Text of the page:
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A photo of a Snowy Plover (Charadrius nivosus), male
Snowy Plover, Male

Snowy Plover

Charadrius nivosus

The Snowy Plover, Anarhynchus nivosus, is a diminutive shorebird, a member of the family Charadriidae. It is characterized by its pale brown upperparts and white underparts, with a distinctive white band on the hind neck. During the breeding season, males sport black patches behind the eye and on the side of the neck, which are separated, not forming a continuous breast band as seen in many other plovers. This species is further identified by its all-black slender bill and gray to black legs.

Identification Tips

Adult Snowy Plovers measure 15 to 17 cm in length, with a wingspan of 34 to 43.2 cm, and weigh between 40 to 43 g. They have a large head, short neck and tail, and compared to other plovers, they possess relatively long legs and short wings. The bill is black, the iris dark brown, and the legs range from gray to black. Outside the breeding season, the neck and ear patches are pale, and the forehead patch is absent, making the sexes indistinguishable.

Habitat

The Snowy Plover favors open areas with sparse or no vegetation, such as coastal sand beaches and shores of salt or soda lakes. It also occupies river bars near the coast and human-made habitats like wastewater and salt evaporation ponds, dammed lakes, and dredge spoils. The species requires proximity to water, even if only minimal.

Distribution

This species is found along the Pacific coast of North and South America, in inland areas of the US and Mexico, along the Gulf of Mexico coast, and on Caribbean islands and Bermuda. Coastal populations include both migratory and residential birds, while inland populations are mostly migratory.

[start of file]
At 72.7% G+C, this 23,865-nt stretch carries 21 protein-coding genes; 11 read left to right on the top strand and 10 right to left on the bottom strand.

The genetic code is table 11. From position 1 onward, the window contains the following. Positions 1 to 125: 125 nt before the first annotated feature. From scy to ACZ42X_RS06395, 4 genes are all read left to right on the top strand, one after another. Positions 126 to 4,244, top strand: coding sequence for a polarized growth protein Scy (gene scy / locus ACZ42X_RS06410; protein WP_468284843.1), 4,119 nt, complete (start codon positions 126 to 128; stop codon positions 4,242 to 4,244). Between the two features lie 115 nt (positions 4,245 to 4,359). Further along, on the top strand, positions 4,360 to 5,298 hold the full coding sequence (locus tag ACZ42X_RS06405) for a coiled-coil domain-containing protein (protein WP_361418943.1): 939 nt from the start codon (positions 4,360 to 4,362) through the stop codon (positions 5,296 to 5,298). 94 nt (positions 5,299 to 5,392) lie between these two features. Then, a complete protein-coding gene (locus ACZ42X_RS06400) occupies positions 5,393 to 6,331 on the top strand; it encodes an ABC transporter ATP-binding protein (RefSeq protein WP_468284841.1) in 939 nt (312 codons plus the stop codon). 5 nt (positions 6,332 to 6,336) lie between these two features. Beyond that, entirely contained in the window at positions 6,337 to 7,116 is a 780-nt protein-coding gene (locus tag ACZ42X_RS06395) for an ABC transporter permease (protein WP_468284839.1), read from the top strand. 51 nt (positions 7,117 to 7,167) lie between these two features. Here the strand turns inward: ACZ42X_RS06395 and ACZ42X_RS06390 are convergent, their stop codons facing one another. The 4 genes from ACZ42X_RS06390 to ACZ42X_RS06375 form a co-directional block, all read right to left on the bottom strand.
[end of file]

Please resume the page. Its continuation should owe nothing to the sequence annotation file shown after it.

Behaviour

Snowy Plovers exhibit a polygamous mating system, with females sometimes deserting their brood soon after hatching to re-mate, leaving the male to rear the chicks. This behavior is possibly a strategy to maximize breeding success. They are also known for their territoriality during the breeding season, with males establishing and defending territories to attract females.

Song & Calls

The Snowy Plover's typical call is a "tu-wheet" used in various contexts, including advertisement, courtship, and alarm. Other calls include a "purrt" during the breeding season and a "ti" when disturbed outside of breeding season. Chicks communicate with a "peep" call even before hatching.

Breeding

Males create multiple nest scrapes as part of courtship, with one eventually chosen for breeding. The species lays an average of three eggs per clutch, with incubation shared between the male and female. Chicks are precocial and can walk and swim shortly after hatching.

Similar Species

The Snowy Plover can be distinguished from similar species like the Piping Plover, Collared Plover, Semipalmated Plover, and Wilson's Plover by its slender black bill, gray to black legs, and the "broken" breast band pattern.

Diet and Feeding

The diet consists of invertebrates such as crustaceans, worms, beetles, and flies. Snowy Plovers forage by running and pecking, probing the substrate, and employing techniques like "foot trembling" to stir up prey.

Conservation status

The Snowy Plover is listed as Near Threatened by the IUCN due to habitat degradation, human disturbance, and other threats. Conservation measures include roping off breeding areas, removing invasive beach grasses, and protecting against egg predators. While global populations are in decline, local conservation efforts have led to population increases in some areas.

Snowy Plover Sounds

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Snowy Plover Fun Facts

Did you know?
Snowy Plovers chicks leave the nest within 3 hours of hatching and are able to forage unassised almost immediately.

Snowy Plovers on Birda

Sightings

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